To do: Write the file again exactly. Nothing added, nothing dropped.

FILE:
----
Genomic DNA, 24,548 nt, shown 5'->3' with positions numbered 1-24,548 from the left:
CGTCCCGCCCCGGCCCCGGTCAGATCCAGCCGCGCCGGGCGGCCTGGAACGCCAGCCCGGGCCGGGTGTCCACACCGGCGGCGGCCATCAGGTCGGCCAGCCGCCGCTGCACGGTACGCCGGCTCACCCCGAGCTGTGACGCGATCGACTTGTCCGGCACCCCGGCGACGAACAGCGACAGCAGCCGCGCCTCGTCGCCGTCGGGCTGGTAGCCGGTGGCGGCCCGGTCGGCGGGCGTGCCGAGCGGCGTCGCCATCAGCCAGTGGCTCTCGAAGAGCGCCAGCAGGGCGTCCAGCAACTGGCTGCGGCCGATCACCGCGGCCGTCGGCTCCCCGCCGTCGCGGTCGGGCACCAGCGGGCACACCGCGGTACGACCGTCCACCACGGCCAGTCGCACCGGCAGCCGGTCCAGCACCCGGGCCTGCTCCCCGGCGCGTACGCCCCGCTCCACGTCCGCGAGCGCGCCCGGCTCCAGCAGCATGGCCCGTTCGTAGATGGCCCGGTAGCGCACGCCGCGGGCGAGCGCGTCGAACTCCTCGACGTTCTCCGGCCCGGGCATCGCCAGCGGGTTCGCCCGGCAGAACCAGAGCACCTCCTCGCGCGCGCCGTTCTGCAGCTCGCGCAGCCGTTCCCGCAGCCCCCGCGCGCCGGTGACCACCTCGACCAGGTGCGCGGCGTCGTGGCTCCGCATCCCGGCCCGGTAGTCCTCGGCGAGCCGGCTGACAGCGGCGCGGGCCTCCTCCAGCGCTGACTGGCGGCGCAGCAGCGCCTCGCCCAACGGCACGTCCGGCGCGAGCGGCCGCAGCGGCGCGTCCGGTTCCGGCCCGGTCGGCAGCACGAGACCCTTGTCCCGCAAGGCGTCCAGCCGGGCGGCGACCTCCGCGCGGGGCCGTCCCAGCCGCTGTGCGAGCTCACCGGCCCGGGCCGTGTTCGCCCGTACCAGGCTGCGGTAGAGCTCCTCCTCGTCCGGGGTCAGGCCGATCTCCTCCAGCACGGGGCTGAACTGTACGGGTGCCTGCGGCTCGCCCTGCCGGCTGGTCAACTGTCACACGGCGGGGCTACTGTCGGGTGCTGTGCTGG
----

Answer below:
Genomic DNA, 24,548 nt, shown 5'->3' with positions numbered 1-24,548 from the left:
CGTCCCGCCCCGGCCCCGGTCAGATCCAGCCGCGCCGGGCGGCCTGGAACGCCAGCCCGGGCCGGGTGTCCACACCGGCGGCGGCCATCAGGTCGGCCAGCCGCCGCTGCACGGTACGCCGGCTCACCCCGAGCTGTGACGCGATCGACTTGTCCGGCACCCCGGCGACGAACAGCGACAGCAGCCGCGCCTCGTCGCCGTCGGGCTGGTAGCCGGTGGCGGCCCGGTCGGCGGGCGTGCCGAGCGGCGTCGCCATCAGCCAGTGGCTCTCGAAGAGCGCCAGCAGGGCGTCCAGCAACTGGCTGCGGCCGATCACCGCGGCCGTCGGCTCCCCGCCGTCGCGGTCGGGCACCAGCGGGCACACCGCGGTACGACCGTCCACCACGGCCAGTCGCACCGGCAGCCGGTCCAGCACCCGGGCCTGCTCCCCGGCGCGTACGCCCCGCTCCACGTCCGCGAGCGCGCCCGGCTCCAGCAGCATGGCCCGTTCGTAGATGGCCCGGTAGCGCACGCCGCGGGCGAGCGCGTCGAACTCCTCGACGTTCTCCGGCCCGGGCATCGCCAGCGGGTTCGCCCGGCAGAACCAGAGCACCTCCTCGCGCGCGCCGTTCTGCAGCTCGCGCAGCCGTTCCCGCAGCCCCCGCGCGCCGGTGACCACCTCGACCAGGTGCGCGGCGTCGTGGCTCCGCATCCCGGCCCGGTAGTCCTCGGCGAGCCGGCTGACAGCGGCGCGGGCCTCCTCCAGCGCTGACTGGCGGCGCAGCAGCGCCTCGCCCAACGGCACGTCCGGCGCGAGCGGCCGCAGCGGCGCGTCCGGTTCCGGCCCGGTCGGCAGCACGAGACCCTTGTCCCGCAAGGCGTCCAGCCGGGCGGCGACCTCCGCGCGGGGCCGTCCCAGCCGCTGTGCGAGCTCACCGGCCCGGGCCGTGTTCGCCCGTACCAGGCTGCGGTAGAGCTCCTCCTCGTCCGGGGTCAGGCCGATCTCCTCCAGCACGGGGCTGAACTGTACGGGTGCCTGCGGCTCGCCCTGCCGGCTGGTCAACTGTCACACGGCGGGGCTACTGTCGGGTGCTGTGCTGG